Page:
Tamayo2018-12-04T17:23:08+00:00

Project Description

RUFINO TAMAYO

Tamayo was born on August 26, 1899, in Oaxaca, Mexico. Tamayo began taking drawing lessons in 1915 and by 1917 had left school to devote himself entirely to the study of art. Tamayo integrated the forms and slate tones of pre-Columbian ceramics into his early still lifes and portraits of Mexican men and women.

TAMAYO, Rufino (1899-1991)

Tamayo was born on August 26, 1899, in Oaxaca, Mexico. Orphaned by 1911, he moved to Mexico City to live with an aunt who sent him to commercial school. Tamayo began taking drawing lessons in 1915 and by 1917 had left school to devote himself entirely to the study of art. In 1921 he was appointed head of the Department of Ethnographic Drawing at the MuseoNacional de Arqueología, Mexico City, where his duties included drawing pre-Columbian objects in the museum’s collection. Tamayo integrated the forms and slate tones of pre-Columbian ceramics into his early still lifes and portraits of Mexican men and women.

The first exhibition of Tamayo’s work in the United States was held at the Weyhe Gallery, New York, in 1926. The first of his many mural commissions was given to him by the EscuelaNacional de Música in Mexico City in 1932. In 1936 the artist moved to New York, and throughout the late thirties and early forties the Valentine Gallery, New York, gave him shows. He taught for nine years, beginning in 1938, at the Dalton School in New York. In 1948 Tamayo’s first retrospective took place at the Instituto de Bellas Artes, Mexico City. Tamayo was influenced by European Modernism during his stay in New York and when he traveled in Europe in 1957. In that year he settled in Paris, where he executed a mural for the UNESCO Building in 1958. Tamayo returned to Mexico City in 1964, making it his permanent home. The French government named him Chevalier and Officier de la Légion d’Honneur in 1956 and 1969, respectively, and he was the recipient of numerous other honors and awards. His work was exhibited internationally in group and solo shows. Important Tamayo retrospectives took place at the São Paulo Bienal in 1977 and the Solomon R. Guggenheim Museum, New York, in 1979. He died in Mexico City on June 24, 1991.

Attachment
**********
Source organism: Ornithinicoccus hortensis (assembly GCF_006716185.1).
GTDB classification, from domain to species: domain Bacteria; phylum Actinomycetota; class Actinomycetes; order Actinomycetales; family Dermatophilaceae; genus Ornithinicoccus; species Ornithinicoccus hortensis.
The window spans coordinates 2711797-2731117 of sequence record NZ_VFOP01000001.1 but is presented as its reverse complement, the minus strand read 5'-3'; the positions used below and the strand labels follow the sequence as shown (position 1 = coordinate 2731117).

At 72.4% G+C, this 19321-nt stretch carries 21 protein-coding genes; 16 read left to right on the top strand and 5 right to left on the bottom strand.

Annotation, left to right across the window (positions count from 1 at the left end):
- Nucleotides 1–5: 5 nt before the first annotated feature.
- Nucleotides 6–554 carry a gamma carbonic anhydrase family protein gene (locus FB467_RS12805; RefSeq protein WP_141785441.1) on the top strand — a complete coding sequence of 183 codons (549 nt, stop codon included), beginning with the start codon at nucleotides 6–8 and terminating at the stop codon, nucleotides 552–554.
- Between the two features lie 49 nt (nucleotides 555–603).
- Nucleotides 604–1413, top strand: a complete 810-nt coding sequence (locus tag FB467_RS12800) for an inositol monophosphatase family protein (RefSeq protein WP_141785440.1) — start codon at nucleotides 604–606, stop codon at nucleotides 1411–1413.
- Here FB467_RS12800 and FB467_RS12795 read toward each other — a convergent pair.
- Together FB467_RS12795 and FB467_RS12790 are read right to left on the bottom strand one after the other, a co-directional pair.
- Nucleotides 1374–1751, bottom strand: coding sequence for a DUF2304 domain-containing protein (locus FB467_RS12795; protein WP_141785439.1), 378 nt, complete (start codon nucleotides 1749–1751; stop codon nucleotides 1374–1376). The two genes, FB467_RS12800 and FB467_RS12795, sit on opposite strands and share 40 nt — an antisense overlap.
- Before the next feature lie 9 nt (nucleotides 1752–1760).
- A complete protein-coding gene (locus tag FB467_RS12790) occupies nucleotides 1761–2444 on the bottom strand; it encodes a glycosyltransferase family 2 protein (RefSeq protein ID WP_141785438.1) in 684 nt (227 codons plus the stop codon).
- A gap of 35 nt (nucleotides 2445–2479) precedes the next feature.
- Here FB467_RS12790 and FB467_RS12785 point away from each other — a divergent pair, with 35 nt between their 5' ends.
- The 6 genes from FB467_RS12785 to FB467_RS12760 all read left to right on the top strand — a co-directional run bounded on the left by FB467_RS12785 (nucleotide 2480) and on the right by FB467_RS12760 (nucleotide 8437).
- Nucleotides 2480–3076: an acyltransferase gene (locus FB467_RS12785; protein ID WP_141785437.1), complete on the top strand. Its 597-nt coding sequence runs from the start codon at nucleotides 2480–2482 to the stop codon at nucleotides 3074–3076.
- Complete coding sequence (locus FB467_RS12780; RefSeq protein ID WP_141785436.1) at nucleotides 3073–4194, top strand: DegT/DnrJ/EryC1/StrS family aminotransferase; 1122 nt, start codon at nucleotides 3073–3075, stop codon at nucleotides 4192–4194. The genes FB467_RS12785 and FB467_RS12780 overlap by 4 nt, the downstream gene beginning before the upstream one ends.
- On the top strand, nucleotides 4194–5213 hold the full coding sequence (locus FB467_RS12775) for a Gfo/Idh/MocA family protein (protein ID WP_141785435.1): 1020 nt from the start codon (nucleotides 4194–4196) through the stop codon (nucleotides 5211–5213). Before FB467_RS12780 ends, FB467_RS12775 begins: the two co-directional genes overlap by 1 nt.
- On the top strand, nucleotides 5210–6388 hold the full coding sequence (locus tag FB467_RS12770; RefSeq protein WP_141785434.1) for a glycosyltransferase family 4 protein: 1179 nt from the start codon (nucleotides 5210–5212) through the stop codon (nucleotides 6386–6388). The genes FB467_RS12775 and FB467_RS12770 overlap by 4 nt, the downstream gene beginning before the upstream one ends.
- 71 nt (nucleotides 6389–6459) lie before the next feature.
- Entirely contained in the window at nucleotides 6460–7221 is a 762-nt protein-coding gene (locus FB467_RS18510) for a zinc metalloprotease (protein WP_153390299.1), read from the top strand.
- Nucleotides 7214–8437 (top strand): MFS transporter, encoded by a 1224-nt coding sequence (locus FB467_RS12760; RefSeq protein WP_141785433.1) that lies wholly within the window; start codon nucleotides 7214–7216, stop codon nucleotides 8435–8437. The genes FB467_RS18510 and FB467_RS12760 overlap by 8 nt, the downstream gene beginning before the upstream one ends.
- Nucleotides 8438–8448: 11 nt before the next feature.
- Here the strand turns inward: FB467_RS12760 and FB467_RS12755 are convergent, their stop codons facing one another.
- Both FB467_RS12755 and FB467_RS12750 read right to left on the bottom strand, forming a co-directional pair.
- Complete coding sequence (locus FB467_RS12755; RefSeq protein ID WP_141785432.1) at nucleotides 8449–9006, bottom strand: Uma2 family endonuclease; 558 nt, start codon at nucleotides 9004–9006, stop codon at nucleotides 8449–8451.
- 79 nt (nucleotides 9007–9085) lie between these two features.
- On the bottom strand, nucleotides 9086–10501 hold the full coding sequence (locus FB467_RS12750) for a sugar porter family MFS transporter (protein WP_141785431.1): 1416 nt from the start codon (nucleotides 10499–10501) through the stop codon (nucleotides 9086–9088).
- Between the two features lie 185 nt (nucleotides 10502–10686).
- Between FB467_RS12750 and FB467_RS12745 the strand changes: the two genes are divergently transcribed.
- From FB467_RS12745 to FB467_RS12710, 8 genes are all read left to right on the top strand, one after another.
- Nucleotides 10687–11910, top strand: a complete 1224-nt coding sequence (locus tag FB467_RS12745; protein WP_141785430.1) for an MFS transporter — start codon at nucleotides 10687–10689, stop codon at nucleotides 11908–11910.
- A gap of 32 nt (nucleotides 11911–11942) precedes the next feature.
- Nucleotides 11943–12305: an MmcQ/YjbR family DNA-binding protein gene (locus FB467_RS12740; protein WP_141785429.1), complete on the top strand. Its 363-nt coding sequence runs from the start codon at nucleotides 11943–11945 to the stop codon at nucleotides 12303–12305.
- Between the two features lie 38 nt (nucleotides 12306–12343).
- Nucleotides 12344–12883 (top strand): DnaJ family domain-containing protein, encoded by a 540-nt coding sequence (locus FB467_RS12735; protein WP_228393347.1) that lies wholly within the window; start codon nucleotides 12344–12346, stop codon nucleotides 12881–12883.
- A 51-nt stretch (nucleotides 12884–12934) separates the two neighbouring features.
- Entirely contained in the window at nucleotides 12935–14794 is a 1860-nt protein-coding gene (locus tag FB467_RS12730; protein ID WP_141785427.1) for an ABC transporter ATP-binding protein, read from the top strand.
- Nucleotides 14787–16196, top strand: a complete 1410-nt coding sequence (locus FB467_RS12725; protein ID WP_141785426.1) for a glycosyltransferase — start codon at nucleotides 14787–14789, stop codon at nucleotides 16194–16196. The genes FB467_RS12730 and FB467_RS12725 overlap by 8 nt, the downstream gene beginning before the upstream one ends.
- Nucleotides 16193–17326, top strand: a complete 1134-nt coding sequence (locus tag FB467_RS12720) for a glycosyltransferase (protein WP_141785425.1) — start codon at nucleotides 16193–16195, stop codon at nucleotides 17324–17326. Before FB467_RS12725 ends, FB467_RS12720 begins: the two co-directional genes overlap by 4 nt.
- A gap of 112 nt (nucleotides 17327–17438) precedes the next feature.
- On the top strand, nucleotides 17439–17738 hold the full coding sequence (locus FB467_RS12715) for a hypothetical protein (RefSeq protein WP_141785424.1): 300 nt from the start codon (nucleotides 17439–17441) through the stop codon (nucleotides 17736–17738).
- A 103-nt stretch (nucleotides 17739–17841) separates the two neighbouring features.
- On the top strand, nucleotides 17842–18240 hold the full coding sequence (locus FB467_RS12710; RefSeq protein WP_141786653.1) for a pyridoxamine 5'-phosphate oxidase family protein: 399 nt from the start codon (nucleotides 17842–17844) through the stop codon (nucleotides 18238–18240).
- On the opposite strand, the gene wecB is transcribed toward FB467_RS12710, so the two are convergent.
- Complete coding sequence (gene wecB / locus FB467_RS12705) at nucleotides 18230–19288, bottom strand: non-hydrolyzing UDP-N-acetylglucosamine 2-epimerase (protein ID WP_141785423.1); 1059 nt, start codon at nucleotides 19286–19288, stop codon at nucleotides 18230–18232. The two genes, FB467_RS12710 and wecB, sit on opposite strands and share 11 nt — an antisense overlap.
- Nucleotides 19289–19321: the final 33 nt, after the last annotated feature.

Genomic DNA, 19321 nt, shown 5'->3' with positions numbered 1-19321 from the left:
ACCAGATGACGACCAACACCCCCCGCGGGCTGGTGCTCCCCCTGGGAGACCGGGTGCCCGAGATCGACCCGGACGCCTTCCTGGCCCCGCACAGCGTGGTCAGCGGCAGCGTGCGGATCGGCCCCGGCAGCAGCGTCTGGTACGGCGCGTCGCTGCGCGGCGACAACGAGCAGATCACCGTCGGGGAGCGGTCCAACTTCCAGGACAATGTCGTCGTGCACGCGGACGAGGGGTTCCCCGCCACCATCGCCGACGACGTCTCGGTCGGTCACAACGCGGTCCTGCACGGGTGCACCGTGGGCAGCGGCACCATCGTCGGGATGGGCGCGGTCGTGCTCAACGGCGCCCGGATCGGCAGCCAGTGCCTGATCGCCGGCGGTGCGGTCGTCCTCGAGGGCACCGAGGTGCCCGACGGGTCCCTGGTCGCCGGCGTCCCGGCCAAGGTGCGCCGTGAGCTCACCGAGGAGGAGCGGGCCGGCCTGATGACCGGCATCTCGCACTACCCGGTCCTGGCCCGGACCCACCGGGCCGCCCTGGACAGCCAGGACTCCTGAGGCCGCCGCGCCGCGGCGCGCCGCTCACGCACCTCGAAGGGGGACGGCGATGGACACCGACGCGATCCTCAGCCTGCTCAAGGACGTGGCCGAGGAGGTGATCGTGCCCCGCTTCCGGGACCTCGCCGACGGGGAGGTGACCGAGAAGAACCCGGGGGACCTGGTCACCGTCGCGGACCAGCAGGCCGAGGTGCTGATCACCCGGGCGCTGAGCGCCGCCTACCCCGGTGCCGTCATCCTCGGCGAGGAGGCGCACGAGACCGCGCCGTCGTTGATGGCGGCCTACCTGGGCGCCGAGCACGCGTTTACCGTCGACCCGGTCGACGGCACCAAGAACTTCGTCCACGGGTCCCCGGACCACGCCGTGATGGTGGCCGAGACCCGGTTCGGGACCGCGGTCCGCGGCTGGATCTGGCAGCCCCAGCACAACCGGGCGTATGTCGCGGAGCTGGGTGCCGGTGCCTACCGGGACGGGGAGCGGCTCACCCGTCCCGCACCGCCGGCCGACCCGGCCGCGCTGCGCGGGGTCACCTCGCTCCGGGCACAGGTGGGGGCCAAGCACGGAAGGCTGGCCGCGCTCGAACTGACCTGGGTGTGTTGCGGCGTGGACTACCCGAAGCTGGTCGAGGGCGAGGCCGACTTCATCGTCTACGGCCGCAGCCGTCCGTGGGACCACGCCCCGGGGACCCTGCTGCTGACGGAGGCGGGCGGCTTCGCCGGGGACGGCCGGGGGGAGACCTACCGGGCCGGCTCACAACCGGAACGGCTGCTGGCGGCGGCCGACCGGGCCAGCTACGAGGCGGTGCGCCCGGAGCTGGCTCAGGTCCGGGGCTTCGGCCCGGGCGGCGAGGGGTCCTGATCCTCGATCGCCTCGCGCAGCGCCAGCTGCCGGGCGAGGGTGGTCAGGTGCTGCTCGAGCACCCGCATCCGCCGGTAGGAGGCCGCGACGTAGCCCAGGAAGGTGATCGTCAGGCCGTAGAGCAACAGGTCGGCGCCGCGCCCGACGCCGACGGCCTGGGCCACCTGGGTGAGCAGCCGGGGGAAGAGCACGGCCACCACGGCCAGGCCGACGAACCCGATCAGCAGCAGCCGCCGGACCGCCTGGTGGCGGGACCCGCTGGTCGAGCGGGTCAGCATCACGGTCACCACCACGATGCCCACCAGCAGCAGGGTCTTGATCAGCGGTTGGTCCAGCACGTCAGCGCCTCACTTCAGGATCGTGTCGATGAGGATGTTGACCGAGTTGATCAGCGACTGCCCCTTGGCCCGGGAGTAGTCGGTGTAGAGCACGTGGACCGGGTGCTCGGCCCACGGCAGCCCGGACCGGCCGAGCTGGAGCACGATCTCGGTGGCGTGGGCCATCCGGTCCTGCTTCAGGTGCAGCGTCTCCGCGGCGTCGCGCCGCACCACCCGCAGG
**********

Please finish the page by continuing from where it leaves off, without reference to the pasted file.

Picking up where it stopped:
Museum Collections Include:

  • Museo Tamayo, Mexico City
  • Museum of Modern Art, New York
  • Smithsonian American Art Museum, Washington D.C
  • Solomon R. Guggenheim Museum, New York
  • Art Institute of Chicago, USA
  • Metropolitan Museum of Art, New York
  • National Gallery of Art, Washington D.C
  • Norton Simon Museum, Pasadena, CA
  • Cleveland Museum of Art, Ohio
  • Harvard University Art Museums, Massachusetts
  • Los Angeles County Museum of Art, CA
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Dos Figuras, 1976

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Mujer Souriante, 1969

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Niño Bailando, 1974

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Perro de Luna, 1973

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Dos Hermanos, 1987